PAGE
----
Movie Review

Rigoletto

Reviewed by: Debbie James
CONTRIBUTOR

Good
Moviemaking Quality:

Primary Audience:
9 to Adult
Genre:
Musical Fantasy/Drama
Length:
98 min.
Not rated

This movie was produced specifically for Feature Films For Families, an organization dedicated to providing wholesome films for viewing by the entire family without having to worry about the profanity, sexual content, or graphic violence that is so common, even in “family films” of today.

This heartwarming story, set in the Depression-era, is kind of a cross between “Beauty and the Beast” and “The Man Without a Face”, but with biblical themes. This well-done movie has beautiful original music and exceptional singing.

In “Rigoletto”, a mysterious, wealthy man has moved into the old mansion on the hill. The new resident, Ari Ribaldi (Joseph Paur), has a disfigured face and is reclusive. The people of Castle Gate are suspicious of him, but when 13-yr-old Bonnie Nelson (Ivey Lloyd) goes to work at the mansion, she discovers that he is a gifted singer, songwriter, and teacher of vocal music. She eventually persuades him to teach her to sing, and as he does, Bonnie sees inner beauty beneath his crusty exterior and her friendship changes his angry demeanor. One by one, the other children in the town also befriend Ribaldi and learn not to judge a person by his appearance.

When strange, unexplainable things begin happening in Castle Gate, rumors begin to circulate that Ribaldi is somehow responsible. The townspeople’s distrust grows into prejudice, and when something terrible happens they see how they have wrongly treated Ribaldi.

I highly recommend this movie because it contains many Christian elements, such as: friendship, love, acceptance, honesty, trust, respect, and virtue. Church is mentioned as a place without fear; a place of inspiration. People who have done wrong are confronted, and getting revenge when one is wronged is rebuked.

The age recommendations are based on the occurrence of several themes. “Rigoletto” is a story about prejudice, which may not be understood by children under 9 yrs old. Some people make hurtful comments to others, and there are angry outbursts by Ribaldi that might upset younger children. There is one scene when a crowd of people are destructive and violent (not graphic). The only “bad” language is 2 uses of the word “dang.” An “evil spell” is briefly mentioned by a character reading a storybook. Also, a song lyric mentions the phrase “love within myself,” which might be interpreted as humanistic, but I don’t think it was intended that way. I’m sure most would agree that the “negative” points mentioned above pale in comparison to what we are subjected to by Hollywood! A very refreshing change!!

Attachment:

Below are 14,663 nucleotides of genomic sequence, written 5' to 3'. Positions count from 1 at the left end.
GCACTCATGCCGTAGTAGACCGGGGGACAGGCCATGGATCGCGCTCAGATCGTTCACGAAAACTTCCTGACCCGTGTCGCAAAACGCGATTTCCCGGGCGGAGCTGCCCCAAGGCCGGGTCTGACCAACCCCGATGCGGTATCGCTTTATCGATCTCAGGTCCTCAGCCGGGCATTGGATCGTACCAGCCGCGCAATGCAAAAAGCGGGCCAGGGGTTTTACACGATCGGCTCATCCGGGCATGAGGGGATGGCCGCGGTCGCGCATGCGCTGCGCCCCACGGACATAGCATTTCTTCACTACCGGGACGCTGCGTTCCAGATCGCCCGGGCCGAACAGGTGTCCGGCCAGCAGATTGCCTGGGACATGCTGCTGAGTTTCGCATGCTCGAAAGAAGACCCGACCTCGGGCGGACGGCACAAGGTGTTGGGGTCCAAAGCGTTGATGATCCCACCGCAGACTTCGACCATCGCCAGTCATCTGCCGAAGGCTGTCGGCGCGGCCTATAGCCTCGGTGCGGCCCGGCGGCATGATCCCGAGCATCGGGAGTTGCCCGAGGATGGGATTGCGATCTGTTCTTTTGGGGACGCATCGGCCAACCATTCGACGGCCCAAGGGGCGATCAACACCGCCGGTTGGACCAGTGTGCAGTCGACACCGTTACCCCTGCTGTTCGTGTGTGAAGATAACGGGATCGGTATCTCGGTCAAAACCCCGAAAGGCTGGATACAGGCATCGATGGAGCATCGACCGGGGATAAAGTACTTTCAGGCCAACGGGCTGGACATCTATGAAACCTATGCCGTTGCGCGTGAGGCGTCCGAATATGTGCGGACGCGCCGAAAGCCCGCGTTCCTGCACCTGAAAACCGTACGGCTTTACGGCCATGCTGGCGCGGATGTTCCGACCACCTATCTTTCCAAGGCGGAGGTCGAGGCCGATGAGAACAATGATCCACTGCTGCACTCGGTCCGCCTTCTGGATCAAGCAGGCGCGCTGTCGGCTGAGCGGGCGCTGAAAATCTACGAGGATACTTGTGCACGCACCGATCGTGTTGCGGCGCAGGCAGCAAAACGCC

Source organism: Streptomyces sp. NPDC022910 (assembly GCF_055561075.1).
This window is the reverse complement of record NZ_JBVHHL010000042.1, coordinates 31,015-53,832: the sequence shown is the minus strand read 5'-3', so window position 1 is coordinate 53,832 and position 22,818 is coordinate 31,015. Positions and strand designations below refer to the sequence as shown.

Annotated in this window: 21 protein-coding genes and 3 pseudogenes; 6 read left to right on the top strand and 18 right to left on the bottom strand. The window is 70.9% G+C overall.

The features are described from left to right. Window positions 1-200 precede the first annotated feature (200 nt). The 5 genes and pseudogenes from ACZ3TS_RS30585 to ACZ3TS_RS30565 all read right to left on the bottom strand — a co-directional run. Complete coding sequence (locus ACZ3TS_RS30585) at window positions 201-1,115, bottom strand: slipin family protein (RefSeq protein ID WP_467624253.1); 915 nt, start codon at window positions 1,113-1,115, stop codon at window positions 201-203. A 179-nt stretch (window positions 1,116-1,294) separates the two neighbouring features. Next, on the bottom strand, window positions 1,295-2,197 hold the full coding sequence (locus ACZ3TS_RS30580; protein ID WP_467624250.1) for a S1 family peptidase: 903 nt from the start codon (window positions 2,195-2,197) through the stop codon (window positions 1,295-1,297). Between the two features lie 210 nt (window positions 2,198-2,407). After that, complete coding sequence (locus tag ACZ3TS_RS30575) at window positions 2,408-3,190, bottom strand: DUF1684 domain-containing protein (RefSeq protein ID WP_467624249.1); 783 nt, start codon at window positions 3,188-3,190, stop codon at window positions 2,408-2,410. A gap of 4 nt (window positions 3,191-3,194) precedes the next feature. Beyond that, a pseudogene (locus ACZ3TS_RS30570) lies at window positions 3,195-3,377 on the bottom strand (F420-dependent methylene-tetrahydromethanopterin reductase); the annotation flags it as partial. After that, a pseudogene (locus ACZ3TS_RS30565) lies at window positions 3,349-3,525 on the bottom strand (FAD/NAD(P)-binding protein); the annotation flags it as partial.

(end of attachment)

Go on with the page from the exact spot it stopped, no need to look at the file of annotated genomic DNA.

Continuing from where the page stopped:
Parents will find helpful questions for discussing the content of the movie on the back of the video box.

Year of Release—1993

Viewer Comments
Rigoletto is a magical story that takes a fairy tale’s plot and drops it into the lap of a small town in America. It is the story of Rigoletto, an elf engaged to a beautiful princess in the land of make-believe. On the night before his wedding, he is struck in the face by a magic sword and cursed to live among the mortals. The spell can only be broken by someone with a pure heart who will love him in spite of his disfigured face. So the movie begins with Rigoletto, now the mysterious Mr. Ribaldi, moving into the old mansion on the outskirts of the impoverished Castle Gate. Young Bonnie goes to work in Mr. Ribaldi’s home to save her family from eviction. She is told by Mr. Ribaldi’s personal assistant never to disturb the reclusive Mr. Ribaldi who spends his days in the drawing room. When Bonnie hears a beautiful female voice singing in the drawing room, Bonnie, herself an aspiring singer, is drawn by her curiosity into the forbidden room. There she has her first encounter with her employer, a man who, at first glance, has a heart even uglier than his face. Never one to judge by appearances, Bonnie continues to work for Mr. Ribaldi, who is a skilled voice instructor. The employee becomes a student, and eventually a friend.

…This story has a lot of potential, but the script isn’t strong enough to do it justice. The actors try their best to make the magic work, but they can’t quite pull it off. Particularly difficult to portray are the too-good-to-be-believed Bonnie and the mercurial Mr. Ribaldi who is at once both tender-hearted and bitter. The plot twists and turns, and twisted in with it are some beautiful musical numbers, which are the highlight of the movie. Some of the plot twists don’t quite make sense, which leaves the movie a little disjointed. The climax of the movie juxtaposes the most beautiful musical number of the show with a rather disturbing scene of violence. I found myself wanting to savor the music, but the bitter taste of the violence interspersed with the music made it a difficult repast. It was an uncomfortable contrast that underscored the theme of the movie.

As in all fairy tales, they all live happily ever after, but I found myself a little sad when Mr. Ribaldi and Bonnie are forced to part company. The story, even with all of its weaknesses, finishes on a strong note. I found that I really cared about Bonnie, Mr. Ribaldi and the people of Castle Gate. I guess the magic really did work after all.

Would I let my kids see this movie? No. But only because we haven’t introduced them to fairy tales yet. I want them solidly grounded in the truth before I expose them to fantasy. I wouldn’t recommend this movie for children too young to differentiate between truth and fantasy, or who would find the one violent scene unsettling. For older children, it would be an enjoyable evening of entertainment. Adults will appreciate the music in the movie, but will find the story development weak. My Ratings: [4½/3]
—Scott Bryce, age 40